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A Pyrrhic Victory?

By Hal Walter When we last left off in the continuing saga of our efforts to get Harrison on Medicaid coverage through the Children’s Extended Support (CES) Waiver, his application had been denied by the state, and I was determined to raise hell about it. As background, Harrison is diagnosed with autism and ADHD, and …

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From the Editor: Newsprint Blues

By Mike Rosso

Hal Walter’s column this month struck a chord with me. I too worked for both the Pueblo Star-Journal and Chieftain newspapers years ago. I was employed as a photographer and Hal came on board about six months after I left. We finally met in Salida shortly after I moved here in 2001.

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Closing a Chapter in Colorado Journalism

By Hal Walter If all the portents are correct, The Pueblo Chieftain, the last of Colorado’s family-owned major daily newspapers, could be sold to a chain before you read this, and along with it a volume of non-news stories from within its walls will fade entirely into the banality of corporate-run media. My own story …

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At What Cost?

By Hal Walter I’ve followed with keen interest a case in which parents sued Colorado’s Douglas County School District to pay tuition after pulling their autistic son from the public system and placing him in a $70,000-per-year private school for special-needs kids. The parents claimed the district did not provide adequate education for their child, …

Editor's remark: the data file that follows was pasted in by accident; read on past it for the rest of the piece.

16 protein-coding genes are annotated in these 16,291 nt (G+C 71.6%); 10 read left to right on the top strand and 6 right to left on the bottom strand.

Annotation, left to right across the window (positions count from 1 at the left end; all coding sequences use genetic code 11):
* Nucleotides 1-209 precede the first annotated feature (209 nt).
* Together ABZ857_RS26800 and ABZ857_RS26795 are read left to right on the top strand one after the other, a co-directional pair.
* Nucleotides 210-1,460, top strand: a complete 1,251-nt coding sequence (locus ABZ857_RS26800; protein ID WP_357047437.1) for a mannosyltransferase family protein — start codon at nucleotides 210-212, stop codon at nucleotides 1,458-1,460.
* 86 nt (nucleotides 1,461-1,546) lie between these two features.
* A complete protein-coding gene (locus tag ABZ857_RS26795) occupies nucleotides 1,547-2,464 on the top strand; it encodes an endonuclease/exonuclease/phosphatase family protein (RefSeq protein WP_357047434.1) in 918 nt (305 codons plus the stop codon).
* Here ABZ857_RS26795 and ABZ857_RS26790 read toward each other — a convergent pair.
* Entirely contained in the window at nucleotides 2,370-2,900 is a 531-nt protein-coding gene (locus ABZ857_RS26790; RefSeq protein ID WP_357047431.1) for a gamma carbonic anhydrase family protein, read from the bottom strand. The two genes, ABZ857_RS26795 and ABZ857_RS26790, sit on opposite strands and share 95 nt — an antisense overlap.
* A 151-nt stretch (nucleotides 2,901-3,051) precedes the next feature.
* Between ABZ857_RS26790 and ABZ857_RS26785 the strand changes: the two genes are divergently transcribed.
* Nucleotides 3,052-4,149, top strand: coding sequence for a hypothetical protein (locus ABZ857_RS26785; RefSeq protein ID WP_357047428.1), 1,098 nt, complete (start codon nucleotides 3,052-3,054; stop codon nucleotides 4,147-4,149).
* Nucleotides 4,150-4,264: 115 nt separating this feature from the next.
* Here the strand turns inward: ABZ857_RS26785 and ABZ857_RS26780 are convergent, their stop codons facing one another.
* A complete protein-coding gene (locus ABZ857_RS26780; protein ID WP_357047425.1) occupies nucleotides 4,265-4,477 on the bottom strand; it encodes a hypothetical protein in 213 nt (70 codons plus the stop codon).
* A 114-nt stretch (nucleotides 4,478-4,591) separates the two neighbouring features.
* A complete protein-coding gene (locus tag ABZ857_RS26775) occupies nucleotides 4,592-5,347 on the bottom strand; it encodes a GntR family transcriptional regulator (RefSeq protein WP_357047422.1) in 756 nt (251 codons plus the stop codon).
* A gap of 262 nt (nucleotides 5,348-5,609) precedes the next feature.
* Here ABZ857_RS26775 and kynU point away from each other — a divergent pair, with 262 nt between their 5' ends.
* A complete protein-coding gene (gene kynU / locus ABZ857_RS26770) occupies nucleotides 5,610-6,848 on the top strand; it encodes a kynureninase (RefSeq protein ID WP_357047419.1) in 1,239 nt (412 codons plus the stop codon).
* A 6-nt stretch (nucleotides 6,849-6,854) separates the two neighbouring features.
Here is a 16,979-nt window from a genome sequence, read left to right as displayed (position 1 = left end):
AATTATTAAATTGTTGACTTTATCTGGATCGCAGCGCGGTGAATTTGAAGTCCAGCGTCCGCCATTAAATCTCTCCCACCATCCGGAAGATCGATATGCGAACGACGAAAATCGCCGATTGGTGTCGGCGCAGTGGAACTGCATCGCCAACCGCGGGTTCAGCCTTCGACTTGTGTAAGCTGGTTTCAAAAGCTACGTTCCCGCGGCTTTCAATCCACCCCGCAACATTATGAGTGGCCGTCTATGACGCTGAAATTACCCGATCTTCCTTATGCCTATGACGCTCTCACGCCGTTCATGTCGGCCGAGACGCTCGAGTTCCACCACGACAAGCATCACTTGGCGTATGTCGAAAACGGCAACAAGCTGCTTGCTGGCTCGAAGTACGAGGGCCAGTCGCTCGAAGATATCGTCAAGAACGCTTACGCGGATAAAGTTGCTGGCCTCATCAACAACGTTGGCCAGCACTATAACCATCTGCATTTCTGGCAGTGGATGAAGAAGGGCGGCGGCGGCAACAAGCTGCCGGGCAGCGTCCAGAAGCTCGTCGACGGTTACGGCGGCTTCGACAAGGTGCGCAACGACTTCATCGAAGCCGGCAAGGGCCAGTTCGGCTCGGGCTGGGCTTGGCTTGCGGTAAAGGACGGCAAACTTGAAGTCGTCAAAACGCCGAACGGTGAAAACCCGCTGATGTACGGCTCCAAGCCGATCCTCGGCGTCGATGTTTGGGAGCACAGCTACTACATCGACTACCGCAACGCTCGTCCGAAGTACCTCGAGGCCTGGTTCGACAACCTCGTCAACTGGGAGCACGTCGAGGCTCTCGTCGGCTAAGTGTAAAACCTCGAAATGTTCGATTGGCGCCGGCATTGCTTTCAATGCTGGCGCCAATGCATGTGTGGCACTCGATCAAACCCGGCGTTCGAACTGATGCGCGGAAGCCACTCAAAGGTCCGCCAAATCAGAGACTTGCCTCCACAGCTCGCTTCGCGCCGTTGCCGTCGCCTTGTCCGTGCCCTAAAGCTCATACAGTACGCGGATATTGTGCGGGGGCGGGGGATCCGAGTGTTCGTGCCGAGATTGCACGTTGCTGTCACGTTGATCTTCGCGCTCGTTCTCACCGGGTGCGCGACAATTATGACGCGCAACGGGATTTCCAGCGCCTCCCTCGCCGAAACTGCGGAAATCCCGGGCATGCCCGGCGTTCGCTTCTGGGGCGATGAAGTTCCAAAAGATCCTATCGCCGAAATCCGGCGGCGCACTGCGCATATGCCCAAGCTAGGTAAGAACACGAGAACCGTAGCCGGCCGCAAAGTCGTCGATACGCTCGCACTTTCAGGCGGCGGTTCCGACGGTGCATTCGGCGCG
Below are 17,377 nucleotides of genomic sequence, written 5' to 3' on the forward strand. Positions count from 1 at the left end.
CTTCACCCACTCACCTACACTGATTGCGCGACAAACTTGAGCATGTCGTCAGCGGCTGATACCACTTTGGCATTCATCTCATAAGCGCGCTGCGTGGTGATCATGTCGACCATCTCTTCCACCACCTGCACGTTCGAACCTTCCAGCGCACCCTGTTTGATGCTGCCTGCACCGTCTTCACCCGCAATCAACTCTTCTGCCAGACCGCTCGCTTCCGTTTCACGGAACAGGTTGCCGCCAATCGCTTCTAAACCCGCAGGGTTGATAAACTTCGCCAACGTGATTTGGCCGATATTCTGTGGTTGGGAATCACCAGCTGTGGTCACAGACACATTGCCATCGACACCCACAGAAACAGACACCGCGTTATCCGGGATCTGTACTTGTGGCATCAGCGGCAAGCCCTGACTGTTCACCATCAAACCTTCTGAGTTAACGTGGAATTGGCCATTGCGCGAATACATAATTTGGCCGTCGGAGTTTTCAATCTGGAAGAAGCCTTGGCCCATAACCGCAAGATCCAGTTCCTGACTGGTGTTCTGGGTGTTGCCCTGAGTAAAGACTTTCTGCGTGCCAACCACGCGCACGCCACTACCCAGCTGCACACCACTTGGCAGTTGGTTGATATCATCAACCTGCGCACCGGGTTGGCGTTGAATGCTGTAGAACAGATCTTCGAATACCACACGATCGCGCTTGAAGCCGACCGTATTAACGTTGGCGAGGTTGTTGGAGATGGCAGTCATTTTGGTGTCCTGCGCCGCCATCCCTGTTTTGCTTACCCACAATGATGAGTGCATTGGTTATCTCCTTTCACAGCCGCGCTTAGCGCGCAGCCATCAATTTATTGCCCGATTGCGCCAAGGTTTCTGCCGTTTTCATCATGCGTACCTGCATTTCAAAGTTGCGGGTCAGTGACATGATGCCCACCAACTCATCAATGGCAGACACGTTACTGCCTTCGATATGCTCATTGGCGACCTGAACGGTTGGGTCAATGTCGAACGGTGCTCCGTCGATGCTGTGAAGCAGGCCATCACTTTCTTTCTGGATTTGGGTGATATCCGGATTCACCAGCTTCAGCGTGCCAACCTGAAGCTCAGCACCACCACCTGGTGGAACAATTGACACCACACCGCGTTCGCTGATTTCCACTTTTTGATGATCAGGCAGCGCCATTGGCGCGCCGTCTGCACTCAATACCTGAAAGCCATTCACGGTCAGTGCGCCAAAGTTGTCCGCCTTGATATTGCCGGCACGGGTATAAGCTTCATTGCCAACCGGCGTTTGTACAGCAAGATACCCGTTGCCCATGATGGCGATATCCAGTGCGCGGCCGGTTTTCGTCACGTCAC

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A Snapshot of Gratitude

By Hal Walter

I don’t get a lot of photo assignments, but I wish I got more like the one this past Thanksgiving week. Publisher Mike Rosso emailed, overwhelmed with a production deadline and a move. He asked if I happened to know the Rusk family and if I could perhaps take pictures of them to accompany an article about land trusts in the upcoming issue of Colorado Central.

I quickly shot back that I had actually known Randy and Claricy for a long time and would be glad to take pictures of them, though I knew it was a busy week. Subsequently it was decided that I would visit the ranch on the Monday before Thanksgiving, as the Rusks would be working cattle there most of the day.

With school out for Thanksgiving break, I loaded up my son Harrison and we headed to the Rusks that morning. The drive over there was a nostalgic journey as I thought back on just how long I had known this family, and I was startled by the fact that I could remember names of their long-dead dogs, “Sis” and “Copper.”

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The Perfect Season

By Hal Walter

It was one of those awkward encounters. A casual acquaintance threw out a random statement and it made me think.